Las Cruces Sun-News - Obama Talks About Immigration, Border Security

News Article

By:  Barack Obama II
Date: Aug. 19, 2008
Location: Las Cruces, NM


Las Cruces Sun-News - Obama Talks About Immigration, Border Security
By Diana M. Alba Sun-News reporter

Democratic presidential candidate Sen. Barack Obama said Monday he backs continued funding for the state's military and research installations, including White Sands Missile Range.

Obama, in a phone interview with the Sun-News, also said he believes defense-related research facilities in New Mexico will play a role in the nation achieving energy independence by helping develop alternative energy technology.

The Democratic candidate campaigned in Albuquerque on Monday, speaking to supporters at Rio Grande High School and to a group of about 50 women at a city library.

Obama spoke to the Sun-News about his plan for immigration reform.

That plan includes boosting border security, cracking down on employers who hire undocumented immigrants, improving the immigration system and creating a legal pathway for undocumented immigrants already in the United States to gain citizenship.

Obama said he approves of continuing Operation JumpStart — an initiative that placed members of the National Guard along the border to assist the U.S. Border Patrol — until Border Patrol staffing can be increased.

The two-year Operation JumpStart ended in June, but some, including Gov. Bill Richardson, pushed for it to be continued.

Obama heads to Raleigh, N.C., today, where he will appear at the North Carolina State Fairgrounds.

Here are the highlights of the Sun-News interview:

Sun-News: As president, would you support continued funding of installations such as White Sands Missile Range, Holloman Air Force Base, Los Alamos National Laboratory and Sandia National Laboratory?

Obama: "Yes. Not only do I think we're going to continue to have critical national security needs that are best-served by the military installations here in New Mexico, but our investment in research and development in places like Los Alamos often has enormous spin-off effects, not only in terms of jobs created, but also new technologies that can be spun off into the private sector.

"I want to increase our devotion to research and development investment, and I believe that New Mexico can benefit from that, particularly in the energy area.

"I think the issue of energy independence is a national security issue. Given the enormous resources we have in our research facilities here in New Mexico, working with them to deal with issues like solar power, wind power, how we can translate these resources to replace foreign oil is absolutely critical."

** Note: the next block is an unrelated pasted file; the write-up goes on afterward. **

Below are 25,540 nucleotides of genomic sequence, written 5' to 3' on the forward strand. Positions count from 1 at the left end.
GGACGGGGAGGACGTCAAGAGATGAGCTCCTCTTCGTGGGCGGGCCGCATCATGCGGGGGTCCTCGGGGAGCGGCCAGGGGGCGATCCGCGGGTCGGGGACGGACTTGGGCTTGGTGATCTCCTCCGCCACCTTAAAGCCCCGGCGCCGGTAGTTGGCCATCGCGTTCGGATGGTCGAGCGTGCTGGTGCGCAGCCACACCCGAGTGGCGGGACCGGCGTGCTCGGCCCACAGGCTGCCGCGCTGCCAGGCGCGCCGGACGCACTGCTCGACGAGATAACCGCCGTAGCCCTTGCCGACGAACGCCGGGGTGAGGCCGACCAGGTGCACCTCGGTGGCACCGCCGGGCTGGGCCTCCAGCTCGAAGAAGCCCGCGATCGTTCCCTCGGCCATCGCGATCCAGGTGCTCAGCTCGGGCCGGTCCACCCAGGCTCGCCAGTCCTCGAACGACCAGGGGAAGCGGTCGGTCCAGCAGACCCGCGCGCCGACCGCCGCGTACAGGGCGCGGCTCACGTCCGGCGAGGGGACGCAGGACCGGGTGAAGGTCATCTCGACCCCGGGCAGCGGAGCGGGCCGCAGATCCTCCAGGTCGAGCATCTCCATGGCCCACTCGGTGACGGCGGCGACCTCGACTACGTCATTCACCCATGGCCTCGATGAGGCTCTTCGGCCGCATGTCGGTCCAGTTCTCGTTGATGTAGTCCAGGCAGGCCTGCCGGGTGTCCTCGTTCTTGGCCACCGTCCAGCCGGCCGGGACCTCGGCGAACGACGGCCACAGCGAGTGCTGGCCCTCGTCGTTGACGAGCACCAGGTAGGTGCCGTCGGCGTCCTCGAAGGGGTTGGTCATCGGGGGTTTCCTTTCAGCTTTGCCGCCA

Sun-News: Can you outline your plan for immigration reform?

Obama: "I believe we are a nation of immigrants, and we should encourage immigration, but we should encourage legal immigration. ... I'm committed to moving this forward as part of my first-term agenda.

"I think that we have to have stronger border security, better patrols, more surveillance. We have to crack down on employers, like the employer, the meat-packer we saw in Iowa, exploiting undocumented workers.

"But we also have to provide a pathway to citizenship, I believe, for undocumented workers who have put down roots here, oftentimes have children who are U.S. citizens. And that means they have to register, pay a fine, learn English, go to the back of the line so that they are not getting citizenship before those who have applied legally, but that they are able over time to earn their citizenship.

"That I think is the way we can both have a nation of laws and a nation of immigrants."

Sun-News: It seems a major hurdle so far to achieving immigration reform has been getting consensus within and between parties in Washington. As president, do you think that would be something you could help achieve?

Obama: "I think the majority of Americans want a sensible immigration program, one that recognizes that there are legitimate reasons that we have to have secure borders but also expresses compassion for families that are here and have put down roots.

"And, the key is to, I think, move beyond the demagoguery and the politics and just try to solve the problem. All the shouting and attempts to solve this problem only through enforcement hasn't led to much because it hasn't been part of an overall, comprehensive approach.

"I think a president could use the bully pulpit to craft that kind of strategy and that kind of approach."